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CBO says bipartisan infrastructure bill would add $256B to deficit over 10 years

The Hill
The Hill
 2021-08-05

The Congressional Budget Office (CBO) on Thursday released an analysis saying the $1 trillion bipartisan infrastructure package would add $256 billion to the federal deficit over the next decade, a difficult pill to swallow for GOP senators who have insisted on paying for the entire cost of the legislation.

The budget office estimates the bill would increase discretionary spending by $415 billion over 10 years while increasing revenues by $50 billion and decreasing direct spending by $110 billion.

“On net, the legislation would add $256 billion to projected deficits over that period,” CBO reported in its summary.

The bipartisan group of senators who negotiated the bill with the White House says it would spend $550 billion in new money over the current budget baseline. That means just more than half of the new spending — $294 billion — would be offset by pay-fors, according to CBO's stringent standards for scoring legislation.

Many Republicans have said for weeks that they wanted to see an official analysis showing the $1 trillion infrastructure bill is being “credibly” paid for.

“We need to get a score, so we need to see whether the proposal is credibly paid for,” Senate Minority Leader Mitch McConnell (R-Ky.) said in late June, when he said he was undecided over whether to support the legislation.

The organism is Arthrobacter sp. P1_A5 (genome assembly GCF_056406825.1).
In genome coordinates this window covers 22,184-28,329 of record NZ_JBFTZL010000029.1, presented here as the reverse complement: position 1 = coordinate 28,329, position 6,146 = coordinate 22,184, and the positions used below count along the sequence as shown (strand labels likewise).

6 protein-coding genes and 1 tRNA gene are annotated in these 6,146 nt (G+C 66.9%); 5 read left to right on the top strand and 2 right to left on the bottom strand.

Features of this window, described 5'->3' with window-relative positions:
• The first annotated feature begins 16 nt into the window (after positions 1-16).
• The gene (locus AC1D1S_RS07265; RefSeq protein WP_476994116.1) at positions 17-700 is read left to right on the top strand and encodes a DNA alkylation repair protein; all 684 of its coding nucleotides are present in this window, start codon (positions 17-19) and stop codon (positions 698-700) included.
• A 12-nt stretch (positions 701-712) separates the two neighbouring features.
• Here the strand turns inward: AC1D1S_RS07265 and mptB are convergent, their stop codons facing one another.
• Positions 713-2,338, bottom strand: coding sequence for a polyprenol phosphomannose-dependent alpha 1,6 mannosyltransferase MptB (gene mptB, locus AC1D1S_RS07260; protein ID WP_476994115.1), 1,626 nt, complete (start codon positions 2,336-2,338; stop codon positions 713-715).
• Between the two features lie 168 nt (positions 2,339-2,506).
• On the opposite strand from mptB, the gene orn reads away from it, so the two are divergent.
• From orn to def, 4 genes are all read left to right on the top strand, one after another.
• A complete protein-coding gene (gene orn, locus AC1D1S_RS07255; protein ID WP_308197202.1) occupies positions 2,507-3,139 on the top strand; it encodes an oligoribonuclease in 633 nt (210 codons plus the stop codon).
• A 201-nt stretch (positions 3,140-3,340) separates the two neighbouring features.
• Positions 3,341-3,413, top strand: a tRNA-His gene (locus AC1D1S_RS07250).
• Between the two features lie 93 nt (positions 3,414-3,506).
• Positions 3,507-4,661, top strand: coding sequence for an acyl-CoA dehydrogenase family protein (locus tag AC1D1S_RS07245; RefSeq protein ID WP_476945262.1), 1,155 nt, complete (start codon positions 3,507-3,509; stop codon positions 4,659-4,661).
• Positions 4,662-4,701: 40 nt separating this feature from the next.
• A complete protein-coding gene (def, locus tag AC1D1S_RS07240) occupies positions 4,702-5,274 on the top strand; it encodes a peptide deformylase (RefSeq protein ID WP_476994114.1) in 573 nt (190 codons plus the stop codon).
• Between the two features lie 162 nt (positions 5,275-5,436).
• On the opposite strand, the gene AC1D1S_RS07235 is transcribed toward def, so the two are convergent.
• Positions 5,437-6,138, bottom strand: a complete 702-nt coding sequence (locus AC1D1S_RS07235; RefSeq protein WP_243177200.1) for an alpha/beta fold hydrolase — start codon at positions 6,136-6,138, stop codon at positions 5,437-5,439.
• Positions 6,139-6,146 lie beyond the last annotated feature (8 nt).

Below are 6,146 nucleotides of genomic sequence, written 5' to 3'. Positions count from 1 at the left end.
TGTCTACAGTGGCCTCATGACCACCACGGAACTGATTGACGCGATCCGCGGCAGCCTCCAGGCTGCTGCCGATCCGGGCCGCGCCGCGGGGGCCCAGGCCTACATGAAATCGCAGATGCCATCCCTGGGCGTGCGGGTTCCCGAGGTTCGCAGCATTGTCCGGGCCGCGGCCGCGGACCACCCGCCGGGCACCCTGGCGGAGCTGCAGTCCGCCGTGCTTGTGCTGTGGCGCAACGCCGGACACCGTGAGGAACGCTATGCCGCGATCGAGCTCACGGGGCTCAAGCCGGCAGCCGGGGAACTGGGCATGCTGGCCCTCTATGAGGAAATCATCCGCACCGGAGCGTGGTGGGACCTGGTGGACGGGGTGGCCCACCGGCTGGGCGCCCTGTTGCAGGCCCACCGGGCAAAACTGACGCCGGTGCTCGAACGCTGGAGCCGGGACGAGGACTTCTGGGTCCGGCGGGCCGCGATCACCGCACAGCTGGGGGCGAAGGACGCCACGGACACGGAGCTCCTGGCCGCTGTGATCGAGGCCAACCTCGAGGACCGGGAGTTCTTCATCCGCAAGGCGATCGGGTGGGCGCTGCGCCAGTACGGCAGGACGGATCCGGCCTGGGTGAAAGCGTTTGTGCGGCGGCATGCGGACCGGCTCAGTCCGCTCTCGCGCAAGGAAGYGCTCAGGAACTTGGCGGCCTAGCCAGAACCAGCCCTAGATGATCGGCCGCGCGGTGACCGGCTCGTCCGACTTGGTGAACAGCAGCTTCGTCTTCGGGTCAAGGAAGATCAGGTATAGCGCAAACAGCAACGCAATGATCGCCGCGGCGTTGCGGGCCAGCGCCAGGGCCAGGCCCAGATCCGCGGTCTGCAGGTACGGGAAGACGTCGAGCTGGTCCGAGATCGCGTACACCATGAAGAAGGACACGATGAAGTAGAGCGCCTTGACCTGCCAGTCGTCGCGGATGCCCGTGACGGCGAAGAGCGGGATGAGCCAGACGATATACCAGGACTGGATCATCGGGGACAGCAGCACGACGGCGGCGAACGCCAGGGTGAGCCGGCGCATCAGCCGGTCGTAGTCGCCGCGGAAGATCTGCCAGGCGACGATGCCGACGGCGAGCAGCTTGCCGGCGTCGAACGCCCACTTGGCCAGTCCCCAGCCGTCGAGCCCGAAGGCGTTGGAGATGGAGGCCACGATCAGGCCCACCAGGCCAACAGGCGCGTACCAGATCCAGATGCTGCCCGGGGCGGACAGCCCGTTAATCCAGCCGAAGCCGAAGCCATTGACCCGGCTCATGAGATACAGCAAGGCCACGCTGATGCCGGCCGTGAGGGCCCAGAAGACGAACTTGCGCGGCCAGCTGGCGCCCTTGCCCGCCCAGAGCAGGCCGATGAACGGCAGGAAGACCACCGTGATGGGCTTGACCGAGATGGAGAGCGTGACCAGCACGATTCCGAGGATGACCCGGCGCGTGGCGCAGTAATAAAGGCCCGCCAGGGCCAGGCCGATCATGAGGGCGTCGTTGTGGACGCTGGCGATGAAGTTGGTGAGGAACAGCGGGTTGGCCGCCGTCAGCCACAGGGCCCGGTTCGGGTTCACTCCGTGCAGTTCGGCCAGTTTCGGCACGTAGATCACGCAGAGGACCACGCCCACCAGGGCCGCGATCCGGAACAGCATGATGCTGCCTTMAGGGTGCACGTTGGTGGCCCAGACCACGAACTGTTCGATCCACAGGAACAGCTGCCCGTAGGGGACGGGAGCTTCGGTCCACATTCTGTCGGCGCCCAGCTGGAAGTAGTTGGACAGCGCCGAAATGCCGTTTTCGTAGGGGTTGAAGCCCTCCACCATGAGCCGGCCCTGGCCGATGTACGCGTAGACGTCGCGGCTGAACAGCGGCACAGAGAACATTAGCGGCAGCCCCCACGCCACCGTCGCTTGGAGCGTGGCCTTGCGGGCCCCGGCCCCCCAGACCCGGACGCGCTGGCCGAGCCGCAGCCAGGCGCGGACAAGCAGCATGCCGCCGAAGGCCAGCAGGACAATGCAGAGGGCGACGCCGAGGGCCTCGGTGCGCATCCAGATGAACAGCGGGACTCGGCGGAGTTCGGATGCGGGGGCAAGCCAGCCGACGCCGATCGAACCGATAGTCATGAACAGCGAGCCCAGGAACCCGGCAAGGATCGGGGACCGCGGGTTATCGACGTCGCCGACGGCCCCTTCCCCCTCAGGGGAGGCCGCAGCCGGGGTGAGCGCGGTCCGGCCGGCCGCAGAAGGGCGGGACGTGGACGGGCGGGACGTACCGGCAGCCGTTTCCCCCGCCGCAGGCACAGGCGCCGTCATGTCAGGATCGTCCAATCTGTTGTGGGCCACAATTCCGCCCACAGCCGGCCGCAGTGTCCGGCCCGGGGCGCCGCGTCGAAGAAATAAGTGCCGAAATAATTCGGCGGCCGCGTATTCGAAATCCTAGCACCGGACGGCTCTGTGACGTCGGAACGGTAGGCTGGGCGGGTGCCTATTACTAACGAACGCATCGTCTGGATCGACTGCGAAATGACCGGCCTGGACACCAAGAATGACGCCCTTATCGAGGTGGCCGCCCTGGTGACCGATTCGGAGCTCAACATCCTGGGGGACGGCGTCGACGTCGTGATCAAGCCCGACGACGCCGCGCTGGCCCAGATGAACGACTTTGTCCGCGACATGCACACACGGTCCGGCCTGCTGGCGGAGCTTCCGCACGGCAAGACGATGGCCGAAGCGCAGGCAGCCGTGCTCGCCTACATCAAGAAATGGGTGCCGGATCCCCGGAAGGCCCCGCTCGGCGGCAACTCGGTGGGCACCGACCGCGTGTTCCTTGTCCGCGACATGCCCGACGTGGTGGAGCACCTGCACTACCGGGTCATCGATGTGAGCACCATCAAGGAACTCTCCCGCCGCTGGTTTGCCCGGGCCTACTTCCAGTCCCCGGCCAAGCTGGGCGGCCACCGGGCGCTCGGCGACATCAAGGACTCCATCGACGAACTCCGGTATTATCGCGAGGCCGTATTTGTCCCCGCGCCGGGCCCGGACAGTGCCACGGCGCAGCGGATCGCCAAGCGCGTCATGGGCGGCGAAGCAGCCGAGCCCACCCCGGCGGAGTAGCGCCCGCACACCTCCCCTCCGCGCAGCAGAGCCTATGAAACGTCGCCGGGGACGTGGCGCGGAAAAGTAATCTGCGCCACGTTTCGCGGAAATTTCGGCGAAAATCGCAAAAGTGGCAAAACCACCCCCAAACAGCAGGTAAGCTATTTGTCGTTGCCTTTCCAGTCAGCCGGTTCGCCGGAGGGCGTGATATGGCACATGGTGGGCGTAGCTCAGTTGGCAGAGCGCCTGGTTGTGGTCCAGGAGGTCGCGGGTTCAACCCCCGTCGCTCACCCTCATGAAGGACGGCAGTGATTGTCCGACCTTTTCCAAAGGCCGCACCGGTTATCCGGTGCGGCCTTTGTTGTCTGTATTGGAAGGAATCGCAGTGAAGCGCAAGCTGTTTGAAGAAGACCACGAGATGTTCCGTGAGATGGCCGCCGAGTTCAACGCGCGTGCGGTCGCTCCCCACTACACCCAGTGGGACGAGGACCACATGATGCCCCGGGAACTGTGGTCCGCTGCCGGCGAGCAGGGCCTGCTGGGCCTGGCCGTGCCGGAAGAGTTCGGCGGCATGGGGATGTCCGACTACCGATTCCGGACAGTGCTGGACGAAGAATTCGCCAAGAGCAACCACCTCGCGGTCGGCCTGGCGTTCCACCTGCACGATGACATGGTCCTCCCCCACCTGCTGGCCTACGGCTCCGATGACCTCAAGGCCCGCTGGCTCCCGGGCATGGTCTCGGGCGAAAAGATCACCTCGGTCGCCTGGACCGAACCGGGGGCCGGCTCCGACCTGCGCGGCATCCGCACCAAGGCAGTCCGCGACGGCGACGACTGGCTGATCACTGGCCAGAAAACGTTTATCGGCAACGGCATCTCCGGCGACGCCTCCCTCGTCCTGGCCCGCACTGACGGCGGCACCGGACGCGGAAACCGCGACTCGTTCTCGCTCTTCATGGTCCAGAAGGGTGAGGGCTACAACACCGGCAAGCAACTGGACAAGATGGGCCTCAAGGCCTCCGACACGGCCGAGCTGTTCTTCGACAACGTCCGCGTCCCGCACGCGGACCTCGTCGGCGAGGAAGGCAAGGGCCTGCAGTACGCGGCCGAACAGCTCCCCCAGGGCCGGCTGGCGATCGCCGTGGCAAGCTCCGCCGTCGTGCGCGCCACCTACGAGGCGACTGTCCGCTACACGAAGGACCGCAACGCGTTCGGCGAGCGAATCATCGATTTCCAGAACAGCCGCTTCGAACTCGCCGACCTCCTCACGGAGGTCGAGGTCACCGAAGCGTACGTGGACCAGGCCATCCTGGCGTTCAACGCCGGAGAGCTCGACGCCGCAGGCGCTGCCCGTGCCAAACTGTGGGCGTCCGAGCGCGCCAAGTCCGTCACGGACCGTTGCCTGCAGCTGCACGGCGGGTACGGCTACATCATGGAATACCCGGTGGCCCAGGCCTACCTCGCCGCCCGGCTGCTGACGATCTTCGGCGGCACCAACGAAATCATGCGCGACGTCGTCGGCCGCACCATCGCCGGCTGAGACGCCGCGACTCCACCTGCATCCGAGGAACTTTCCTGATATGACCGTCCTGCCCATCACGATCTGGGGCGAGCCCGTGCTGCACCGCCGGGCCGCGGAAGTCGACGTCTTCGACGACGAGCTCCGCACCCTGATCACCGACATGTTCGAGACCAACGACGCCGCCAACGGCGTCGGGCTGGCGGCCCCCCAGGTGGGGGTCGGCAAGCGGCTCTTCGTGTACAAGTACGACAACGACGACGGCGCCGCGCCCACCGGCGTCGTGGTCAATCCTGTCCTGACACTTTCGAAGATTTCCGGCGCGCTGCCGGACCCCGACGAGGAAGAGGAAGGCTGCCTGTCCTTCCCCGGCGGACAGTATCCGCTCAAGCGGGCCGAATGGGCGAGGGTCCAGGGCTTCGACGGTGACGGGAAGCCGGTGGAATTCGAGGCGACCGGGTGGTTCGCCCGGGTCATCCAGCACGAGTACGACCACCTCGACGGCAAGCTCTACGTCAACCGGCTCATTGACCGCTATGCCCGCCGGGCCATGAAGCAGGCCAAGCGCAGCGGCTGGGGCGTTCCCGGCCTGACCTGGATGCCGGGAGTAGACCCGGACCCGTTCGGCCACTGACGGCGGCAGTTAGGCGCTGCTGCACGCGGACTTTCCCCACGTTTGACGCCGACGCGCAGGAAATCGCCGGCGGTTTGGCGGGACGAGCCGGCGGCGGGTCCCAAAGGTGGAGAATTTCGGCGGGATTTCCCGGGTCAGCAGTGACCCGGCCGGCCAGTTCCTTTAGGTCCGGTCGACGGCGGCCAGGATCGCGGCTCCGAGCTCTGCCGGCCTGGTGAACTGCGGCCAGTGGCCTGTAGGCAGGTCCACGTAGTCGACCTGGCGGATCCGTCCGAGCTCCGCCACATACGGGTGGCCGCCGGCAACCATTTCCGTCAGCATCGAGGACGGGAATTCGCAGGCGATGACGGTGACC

McConnell was one of 17 Republicans who voted last week to proceed to the bill, though that doesn’t necessarily mean he’ll support final passage.

The CBO score backs up conservative Republicans who criticized some of the bill’s methods to fund programs as budget gimmicks.

“It’s easy to get so wrapped up in it and so wrapped up with the things that you see in the bill that are good … sometimes when you get so wrapped up in that, it’s easy to lose sight of the fact that the pay-fors are fake,” said Sen. Mike Lee (R-Utah).

“As much as half of the pay-fors are just fake,” he added.

CBO’s projection comes as a disappointment to fiscal hawks in Congress but not as a total surprise.

The lead authors of the legislation, including Sen. Rob Portman (R-Ohio), had already acknowledged to colleagues that the budget office had signaled it would assess the various sources of revenue in the legislation as covering only part of the bill’s overall cost.

Portman’s staff has worked for weeks to give other Senate Republican offices advanced notice that the CBO would rate the revenue sources as only partially covering the cost of the bill.

The Ohio Republican and his staff have also pointed to additional materials, such as CBO estimates that aren’t included in the official score, that indicate the real-world budgetary effect of the infrastructure bill won’t add as much to the deficit as Thursday's estimate suggests.

Portman and Sen. Kyrsten Sinema (D-Ariz.), the lead negotiators of the bipartisan bill, argued Thursday that their pay-fors would cover more than $500 billion in new spending, even if they’re not recognized by CBO.